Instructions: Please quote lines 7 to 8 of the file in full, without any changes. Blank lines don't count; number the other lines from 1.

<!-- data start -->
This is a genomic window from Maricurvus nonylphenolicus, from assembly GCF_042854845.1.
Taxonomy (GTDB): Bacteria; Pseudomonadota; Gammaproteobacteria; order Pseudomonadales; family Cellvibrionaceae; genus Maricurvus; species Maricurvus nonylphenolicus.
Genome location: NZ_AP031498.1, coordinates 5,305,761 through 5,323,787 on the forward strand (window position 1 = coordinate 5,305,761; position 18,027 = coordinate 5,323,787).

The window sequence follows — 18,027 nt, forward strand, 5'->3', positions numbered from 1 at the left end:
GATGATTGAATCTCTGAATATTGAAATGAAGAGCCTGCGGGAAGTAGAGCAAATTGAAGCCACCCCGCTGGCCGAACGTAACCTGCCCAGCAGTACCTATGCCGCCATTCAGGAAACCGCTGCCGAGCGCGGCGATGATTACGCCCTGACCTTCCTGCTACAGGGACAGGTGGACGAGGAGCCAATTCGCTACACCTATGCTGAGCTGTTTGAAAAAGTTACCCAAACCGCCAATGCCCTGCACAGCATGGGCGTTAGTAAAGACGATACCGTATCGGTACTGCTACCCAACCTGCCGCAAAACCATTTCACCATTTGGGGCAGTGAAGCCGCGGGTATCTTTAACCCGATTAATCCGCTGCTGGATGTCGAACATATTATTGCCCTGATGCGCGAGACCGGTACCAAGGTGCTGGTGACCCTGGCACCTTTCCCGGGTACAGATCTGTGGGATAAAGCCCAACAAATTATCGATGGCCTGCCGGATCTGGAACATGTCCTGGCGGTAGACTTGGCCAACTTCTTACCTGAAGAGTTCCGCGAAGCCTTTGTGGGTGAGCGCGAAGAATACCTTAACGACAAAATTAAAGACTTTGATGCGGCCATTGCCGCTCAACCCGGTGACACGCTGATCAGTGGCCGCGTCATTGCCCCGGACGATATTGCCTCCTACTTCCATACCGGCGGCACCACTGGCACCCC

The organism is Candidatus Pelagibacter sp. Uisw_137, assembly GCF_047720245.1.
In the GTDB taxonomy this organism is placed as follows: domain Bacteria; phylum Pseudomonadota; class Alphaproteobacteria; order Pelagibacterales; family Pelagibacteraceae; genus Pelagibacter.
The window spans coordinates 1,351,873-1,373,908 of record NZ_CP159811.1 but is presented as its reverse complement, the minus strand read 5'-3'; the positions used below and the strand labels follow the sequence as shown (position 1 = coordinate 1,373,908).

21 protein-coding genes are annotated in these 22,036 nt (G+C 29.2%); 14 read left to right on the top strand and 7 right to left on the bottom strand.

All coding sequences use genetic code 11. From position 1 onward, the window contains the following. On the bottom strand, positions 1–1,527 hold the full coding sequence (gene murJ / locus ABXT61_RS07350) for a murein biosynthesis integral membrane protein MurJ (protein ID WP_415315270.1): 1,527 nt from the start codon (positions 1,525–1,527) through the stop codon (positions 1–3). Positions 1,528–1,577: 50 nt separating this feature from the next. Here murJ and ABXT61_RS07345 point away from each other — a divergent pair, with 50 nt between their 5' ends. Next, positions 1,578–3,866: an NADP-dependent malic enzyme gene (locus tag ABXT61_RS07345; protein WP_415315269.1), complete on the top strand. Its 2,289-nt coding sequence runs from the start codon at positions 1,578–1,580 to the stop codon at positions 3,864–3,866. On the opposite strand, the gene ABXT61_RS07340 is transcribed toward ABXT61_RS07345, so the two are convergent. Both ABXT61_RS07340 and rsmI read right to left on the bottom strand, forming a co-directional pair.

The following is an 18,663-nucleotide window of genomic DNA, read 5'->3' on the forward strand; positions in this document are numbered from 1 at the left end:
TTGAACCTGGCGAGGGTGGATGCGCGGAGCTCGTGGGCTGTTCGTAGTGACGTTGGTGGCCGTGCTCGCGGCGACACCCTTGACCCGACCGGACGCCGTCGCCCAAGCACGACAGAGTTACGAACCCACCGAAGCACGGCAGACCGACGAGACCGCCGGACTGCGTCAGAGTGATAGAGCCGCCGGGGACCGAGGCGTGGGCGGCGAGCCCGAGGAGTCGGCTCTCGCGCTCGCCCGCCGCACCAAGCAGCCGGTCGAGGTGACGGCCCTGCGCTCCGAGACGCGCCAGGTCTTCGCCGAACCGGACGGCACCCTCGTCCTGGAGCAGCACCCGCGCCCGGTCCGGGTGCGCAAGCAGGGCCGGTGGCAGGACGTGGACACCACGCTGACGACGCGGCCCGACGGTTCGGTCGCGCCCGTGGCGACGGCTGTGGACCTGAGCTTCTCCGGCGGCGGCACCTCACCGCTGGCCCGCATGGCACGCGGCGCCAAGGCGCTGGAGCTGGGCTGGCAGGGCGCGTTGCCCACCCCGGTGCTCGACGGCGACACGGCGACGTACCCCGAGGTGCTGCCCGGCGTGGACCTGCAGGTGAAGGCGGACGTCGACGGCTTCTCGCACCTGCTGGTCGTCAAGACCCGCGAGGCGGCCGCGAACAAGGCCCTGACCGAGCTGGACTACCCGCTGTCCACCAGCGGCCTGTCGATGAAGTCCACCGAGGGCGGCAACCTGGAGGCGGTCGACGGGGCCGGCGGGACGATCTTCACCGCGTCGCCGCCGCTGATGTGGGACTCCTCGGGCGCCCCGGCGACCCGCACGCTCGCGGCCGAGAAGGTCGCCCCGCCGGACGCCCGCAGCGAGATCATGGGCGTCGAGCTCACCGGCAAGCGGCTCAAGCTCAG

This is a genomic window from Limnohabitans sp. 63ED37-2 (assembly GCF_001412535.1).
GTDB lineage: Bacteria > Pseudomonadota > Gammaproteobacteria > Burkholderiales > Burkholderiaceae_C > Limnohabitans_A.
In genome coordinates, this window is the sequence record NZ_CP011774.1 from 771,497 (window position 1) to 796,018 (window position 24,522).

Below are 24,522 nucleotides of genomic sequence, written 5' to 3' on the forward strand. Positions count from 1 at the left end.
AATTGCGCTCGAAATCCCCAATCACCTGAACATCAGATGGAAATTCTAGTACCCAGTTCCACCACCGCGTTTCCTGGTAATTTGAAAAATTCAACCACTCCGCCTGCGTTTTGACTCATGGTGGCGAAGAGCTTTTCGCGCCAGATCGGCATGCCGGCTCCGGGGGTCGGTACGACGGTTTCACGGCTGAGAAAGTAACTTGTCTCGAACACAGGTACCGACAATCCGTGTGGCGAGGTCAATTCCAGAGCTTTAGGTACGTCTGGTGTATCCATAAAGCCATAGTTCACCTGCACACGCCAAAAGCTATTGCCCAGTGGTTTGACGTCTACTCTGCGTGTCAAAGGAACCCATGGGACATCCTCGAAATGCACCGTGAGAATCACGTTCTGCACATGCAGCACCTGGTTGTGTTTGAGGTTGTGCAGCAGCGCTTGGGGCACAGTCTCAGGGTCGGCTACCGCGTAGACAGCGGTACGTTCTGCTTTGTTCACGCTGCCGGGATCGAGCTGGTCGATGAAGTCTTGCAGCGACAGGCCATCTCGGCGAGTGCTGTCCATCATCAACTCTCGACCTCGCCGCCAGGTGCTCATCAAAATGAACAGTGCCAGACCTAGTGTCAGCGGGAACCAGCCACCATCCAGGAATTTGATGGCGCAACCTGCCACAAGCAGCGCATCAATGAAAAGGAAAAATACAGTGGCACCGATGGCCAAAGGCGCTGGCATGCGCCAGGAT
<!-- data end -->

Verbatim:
In the GTDB taxonomy this organism is placed as follows: domain Bacteria; phylum Pseudomonadota; class Alphaproteobacteria; order Pelagibacterales; family Pelagibacteraceae; genus Pelagibacter.
The window spans coordinates 1,351,873-1,373,908 of record NZ_CP159811.1 but is presented as its reverse complement, the minus strand read 5'-3'; the positions used below and the strand labels follow the sequence as shown (position 1 = coordinate 1,373,908).